Preserving Our Built Environment
Office of Citizen
Rest in Peace,
Love letters for the Breuer Tower
Submitted by Susan Miller on Tue, 07/17/2007 - 05:09.
Here in Cuyahoga County we do have some arts leaders who are not holding their cards. Al Albano like others sent a letter when the news of this Breuer business came out. Didn't see it? It wasn't published -- here it is. Thanks Al! Attached are letters from the Museum of Modern Art and The National Building Museum as well.
Dear County Commissioners:
As I will not be able to attend tomorrow’s important meeting which may decide the fate of Marcel Breuer’s tower, I am writing this letter to voice my informed position on this issue, which I know to be shared by many of my equally informed and respected colleagues in the field of art & architecture conservation/preservation.
It is obviously unnecessary at this juncture to elucidate the international, art historic and architectural stature of Marcel Breuer, and I will thus address the more ruthlessly pragmatic issues which I assume are driving your collective decision making process in considering the building’s future. I should add that I have had a complete tour of the building’s interior by a county architect, and am thoroughly aware of its generally fine condition, and excellent state of preservation.
Because of its conception, expensive materials, and fine craftsmanship, given our county’s current resources, the tower like the Rotunda, would be nearly impossible to duplicate in today economic climate. But can the tower be saved and be economical and functional at the same time?
For a building to be economical it is critical to have the right percentage of square footage used for utilities core, to useable office space. Breuer’s tower as built includes the utilities core that was also to be used by the second phase, or addition to the tower along Euclid Avenue. Should a tower be built in this location embracing the Rotunda on two sides, the useable office space per floor would be approximately 80 percent, which is highly efficient.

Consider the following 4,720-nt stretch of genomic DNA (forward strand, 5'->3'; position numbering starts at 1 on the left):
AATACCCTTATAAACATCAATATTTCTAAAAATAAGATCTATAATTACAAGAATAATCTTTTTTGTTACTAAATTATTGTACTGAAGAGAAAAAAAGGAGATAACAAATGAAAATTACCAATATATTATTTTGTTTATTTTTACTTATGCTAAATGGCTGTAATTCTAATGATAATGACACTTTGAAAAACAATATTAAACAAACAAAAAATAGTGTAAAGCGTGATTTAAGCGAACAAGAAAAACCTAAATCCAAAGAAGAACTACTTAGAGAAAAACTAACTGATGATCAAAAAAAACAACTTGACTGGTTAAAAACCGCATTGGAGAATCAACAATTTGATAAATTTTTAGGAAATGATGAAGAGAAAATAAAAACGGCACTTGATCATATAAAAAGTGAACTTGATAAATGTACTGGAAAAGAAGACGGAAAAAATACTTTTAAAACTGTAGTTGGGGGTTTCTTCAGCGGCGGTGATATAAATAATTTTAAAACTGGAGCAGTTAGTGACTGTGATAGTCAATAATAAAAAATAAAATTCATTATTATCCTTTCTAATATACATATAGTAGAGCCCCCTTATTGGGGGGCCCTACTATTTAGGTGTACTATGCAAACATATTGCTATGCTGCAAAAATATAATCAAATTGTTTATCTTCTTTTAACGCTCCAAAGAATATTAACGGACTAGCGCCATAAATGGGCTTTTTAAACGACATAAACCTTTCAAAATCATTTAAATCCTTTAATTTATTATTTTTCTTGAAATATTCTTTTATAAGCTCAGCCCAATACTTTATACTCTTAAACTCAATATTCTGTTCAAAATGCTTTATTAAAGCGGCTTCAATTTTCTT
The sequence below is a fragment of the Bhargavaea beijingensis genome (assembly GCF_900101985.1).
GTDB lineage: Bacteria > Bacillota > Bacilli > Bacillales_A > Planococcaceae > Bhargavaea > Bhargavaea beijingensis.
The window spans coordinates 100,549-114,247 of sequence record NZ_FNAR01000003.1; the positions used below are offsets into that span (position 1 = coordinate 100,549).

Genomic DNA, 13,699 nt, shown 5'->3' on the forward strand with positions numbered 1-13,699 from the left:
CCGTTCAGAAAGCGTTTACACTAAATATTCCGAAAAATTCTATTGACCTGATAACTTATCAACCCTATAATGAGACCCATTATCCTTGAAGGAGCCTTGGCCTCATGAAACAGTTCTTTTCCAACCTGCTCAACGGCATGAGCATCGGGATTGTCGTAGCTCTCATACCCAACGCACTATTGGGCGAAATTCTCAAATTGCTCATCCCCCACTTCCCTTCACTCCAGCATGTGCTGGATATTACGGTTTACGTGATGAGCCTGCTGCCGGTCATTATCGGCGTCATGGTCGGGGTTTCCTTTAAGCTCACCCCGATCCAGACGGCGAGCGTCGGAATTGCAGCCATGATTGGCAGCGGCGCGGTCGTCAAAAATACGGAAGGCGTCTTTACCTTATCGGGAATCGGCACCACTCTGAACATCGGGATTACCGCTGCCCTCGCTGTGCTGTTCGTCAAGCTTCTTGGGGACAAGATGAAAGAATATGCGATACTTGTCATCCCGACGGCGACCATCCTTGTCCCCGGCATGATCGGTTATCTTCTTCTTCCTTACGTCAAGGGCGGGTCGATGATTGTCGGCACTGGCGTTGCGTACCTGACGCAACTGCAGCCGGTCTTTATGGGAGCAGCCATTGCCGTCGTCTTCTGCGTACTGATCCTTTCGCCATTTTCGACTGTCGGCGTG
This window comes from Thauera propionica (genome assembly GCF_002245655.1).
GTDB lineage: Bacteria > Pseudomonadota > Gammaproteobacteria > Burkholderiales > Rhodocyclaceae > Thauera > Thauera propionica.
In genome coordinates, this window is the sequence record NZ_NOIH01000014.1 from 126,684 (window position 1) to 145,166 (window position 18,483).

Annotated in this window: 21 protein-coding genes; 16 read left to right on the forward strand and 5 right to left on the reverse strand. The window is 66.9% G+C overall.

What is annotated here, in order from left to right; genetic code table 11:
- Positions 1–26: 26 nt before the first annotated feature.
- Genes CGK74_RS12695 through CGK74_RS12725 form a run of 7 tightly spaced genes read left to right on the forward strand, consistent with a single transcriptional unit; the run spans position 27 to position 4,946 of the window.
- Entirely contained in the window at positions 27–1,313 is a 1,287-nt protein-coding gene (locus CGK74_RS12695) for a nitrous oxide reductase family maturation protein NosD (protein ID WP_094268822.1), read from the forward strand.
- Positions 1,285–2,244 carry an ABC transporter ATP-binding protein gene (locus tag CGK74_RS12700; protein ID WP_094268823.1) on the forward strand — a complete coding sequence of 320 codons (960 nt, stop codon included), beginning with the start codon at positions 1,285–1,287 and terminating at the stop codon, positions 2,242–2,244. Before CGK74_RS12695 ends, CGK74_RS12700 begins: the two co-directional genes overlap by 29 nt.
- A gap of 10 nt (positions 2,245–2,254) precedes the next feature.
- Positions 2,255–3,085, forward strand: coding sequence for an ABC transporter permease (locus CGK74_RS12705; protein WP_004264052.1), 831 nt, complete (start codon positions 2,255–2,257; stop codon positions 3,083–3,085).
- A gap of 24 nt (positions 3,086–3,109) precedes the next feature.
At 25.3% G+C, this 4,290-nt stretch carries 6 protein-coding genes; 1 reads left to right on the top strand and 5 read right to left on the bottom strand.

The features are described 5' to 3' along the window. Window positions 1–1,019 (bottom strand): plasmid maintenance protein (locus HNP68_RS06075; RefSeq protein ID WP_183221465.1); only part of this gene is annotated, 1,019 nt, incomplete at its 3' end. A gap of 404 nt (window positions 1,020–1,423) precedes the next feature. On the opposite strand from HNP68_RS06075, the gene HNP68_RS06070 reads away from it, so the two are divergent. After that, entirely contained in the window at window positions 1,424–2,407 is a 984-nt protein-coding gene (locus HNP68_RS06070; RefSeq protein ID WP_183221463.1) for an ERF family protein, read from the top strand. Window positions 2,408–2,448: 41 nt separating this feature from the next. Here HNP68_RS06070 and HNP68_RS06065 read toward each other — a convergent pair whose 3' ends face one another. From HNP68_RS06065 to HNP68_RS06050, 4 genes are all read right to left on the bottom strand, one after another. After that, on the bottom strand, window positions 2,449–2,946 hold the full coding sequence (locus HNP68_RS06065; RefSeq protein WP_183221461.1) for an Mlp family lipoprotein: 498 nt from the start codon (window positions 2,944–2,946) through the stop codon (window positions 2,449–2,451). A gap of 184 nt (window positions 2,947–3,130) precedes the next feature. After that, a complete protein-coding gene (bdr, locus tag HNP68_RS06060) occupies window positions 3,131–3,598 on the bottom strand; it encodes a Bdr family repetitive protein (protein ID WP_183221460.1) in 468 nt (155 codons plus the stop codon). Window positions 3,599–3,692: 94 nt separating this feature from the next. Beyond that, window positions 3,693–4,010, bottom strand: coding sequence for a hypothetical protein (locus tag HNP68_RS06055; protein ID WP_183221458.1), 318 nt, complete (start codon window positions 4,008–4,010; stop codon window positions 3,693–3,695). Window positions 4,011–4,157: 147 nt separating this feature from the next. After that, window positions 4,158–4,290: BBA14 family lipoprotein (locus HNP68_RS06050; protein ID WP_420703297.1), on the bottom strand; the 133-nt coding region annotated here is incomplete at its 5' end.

An additional tower offers all the custom opportunities of a new design, and eliminates the vast amount of demolition rubble and asbestos mitigation necessary from the existing tower if demolished. In addition, 50 percent of the imbedded cost of a new building is in its structure and shell. Why throw this existing structure away when new mechanicals could be added to the tower allowing for a substantial savings of our collective tax dollars?
Most importantly, Breuer’s tower is an icon of its time. How many good buildings do we have from this late 1960s early 1970s period in Cleveland? The answer is very few. If this prestigious building is torn down, future generations are likely to ask why, as many now ask about so many other important buildings lost to Cleveland because of a short sighted view of our cultural history.
There are few worse legacies in history to carry on, than that of being a destroyer of culture. Cleveland is already a recipient of numerous “black eyes” for many parochial decisions, often predicated on vested self interest rather than the community’s well being. The Cuyahoga County Commissioners have the responsibility of stewardship of an important piece of our collective, modern architectural heritage. Given the county’s economic resources appropriately available for its county office building, it is highly unlikely that a building of the quality and historic stature comparable to Breuer’s tower would be achieved again.
Albert Albano, Executive Director
Now click on the attachments to see letters from the National Building Museum and the Museum of Modern Art. They echo the strong case for retaining the building.
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